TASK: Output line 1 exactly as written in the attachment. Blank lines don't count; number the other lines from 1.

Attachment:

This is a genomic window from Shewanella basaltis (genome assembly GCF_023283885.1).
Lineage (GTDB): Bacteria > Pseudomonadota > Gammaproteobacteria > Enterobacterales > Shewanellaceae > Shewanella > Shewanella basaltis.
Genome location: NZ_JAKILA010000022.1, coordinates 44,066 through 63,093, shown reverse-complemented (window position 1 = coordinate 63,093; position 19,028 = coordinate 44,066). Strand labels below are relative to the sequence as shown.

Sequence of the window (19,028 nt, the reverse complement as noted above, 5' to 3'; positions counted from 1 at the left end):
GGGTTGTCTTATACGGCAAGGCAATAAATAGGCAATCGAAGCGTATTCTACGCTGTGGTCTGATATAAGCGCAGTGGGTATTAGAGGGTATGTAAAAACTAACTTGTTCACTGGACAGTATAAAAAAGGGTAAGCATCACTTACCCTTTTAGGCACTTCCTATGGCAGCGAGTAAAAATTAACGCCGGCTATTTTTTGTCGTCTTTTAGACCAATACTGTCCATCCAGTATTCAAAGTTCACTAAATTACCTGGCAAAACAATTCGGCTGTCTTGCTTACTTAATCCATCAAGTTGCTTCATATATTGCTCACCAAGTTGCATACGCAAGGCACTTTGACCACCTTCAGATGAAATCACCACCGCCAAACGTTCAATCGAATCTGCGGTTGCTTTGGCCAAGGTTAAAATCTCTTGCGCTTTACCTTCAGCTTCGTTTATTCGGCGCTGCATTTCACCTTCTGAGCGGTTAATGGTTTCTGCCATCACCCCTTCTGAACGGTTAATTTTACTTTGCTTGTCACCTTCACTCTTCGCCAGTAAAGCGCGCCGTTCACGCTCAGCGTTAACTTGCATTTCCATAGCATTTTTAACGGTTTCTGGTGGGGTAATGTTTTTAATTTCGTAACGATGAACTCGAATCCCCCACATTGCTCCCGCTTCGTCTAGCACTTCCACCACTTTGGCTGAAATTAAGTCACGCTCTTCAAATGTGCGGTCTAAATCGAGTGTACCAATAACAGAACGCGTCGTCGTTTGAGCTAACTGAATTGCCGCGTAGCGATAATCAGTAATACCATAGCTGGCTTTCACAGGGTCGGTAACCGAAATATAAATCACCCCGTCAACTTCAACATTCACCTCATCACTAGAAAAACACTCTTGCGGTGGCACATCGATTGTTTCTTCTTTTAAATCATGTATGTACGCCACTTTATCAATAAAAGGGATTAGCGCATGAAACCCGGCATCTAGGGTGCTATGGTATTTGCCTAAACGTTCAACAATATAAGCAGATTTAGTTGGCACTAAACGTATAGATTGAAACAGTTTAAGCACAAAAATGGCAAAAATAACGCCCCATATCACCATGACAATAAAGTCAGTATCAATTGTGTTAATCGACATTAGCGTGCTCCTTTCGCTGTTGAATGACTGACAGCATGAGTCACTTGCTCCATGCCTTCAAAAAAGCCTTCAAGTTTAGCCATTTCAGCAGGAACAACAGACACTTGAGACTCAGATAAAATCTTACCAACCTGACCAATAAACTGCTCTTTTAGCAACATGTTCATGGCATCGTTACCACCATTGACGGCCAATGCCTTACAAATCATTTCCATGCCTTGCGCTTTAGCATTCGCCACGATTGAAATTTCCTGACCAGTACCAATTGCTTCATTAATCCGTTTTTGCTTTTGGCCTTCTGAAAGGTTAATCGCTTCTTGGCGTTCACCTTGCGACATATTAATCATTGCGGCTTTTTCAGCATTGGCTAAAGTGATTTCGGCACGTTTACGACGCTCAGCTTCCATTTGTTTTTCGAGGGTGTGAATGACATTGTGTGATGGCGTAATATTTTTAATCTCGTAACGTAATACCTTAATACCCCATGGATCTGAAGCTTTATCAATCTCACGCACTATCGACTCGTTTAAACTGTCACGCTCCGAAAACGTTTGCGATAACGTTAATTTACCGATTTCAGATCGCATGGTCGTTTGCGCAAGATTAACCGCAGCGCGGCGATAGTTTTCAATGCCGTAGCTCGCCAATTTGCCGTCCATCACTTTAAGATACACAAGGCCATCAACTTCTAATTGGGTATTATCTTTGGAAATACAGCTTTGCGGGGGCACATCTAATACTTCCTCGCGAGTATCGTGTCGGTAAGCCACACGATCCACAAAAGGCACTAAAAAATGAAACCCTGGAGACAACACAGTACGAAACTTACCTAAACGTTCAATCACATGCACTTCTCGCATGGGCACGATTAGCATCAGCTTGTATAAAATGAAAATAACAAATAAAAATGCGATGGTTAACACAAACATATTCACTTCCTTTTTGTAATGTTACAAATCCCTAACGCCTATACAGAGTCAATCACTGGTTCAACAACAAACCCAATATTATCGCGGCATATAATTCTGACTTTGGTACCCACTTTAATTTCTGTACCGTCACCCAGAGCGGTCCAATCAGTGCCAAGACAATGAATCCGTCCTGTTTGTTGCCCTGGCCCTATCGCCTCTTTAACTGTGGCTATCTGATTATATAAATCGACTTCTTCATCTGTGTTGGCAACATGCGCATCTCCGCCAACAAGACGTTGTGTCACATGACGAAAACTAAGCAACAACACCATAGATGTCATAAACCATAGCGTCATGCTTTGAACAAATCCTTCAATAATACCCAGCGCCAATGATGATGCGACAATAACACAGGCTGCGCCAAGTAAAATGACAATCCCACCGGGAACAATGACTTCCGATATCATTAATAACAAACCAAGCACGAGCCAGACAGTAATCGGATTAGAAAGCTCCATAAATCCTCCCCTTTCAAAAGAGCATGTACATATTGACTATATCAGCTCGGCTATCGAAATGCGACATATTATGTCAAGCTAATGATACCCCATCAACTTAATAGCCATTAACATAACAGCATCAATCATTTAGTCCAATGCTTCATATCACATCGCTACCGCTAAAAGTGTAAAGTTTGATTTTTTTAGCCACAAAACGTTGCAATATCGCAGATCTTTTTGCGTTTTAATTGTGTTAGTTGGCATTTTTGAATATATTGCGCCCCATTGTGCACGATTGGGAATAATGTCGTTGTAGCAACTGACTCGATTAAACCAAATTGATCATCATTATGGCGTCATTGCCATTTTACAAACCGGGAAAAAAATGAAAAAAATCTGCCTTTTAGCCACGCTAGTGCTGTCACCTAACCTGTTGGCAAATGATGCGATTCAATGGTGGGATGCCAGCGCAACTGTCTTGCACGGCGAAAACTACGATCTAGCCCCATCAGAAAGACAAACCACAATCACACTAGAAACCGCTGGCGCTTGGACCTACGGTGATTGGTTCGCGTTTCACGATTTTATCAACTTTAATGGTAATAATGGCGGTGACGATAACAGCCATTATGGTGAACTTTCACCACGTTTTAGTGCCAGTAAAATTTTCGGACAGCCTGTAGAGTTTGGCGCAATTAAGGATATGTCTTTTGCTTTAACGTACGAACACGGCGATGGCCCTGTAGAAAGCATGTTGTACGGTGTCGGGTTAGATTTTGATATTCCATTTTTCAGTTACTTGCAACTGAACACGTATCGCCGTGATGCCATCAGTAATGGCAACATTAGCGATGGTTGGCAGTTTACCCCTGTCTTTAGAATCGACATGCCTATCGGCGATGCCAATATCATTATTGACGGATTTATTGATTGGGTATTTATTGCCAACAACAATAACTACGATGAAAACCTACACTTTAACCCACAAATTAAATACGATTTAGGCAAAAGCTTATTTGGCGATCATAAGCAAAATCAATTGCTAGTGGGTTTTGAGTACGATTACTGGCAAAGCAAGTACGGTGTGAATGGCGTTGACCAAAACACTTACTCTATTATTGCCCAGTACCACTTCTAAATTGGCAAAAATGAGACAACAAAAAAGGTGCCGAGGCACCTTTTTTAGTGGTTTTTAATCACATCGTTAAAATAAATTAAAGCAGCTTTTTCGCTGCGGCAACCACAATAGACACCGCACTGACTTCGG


This is a genomic window from Shewanella basaltis (genome assembly GCF_023283885.1).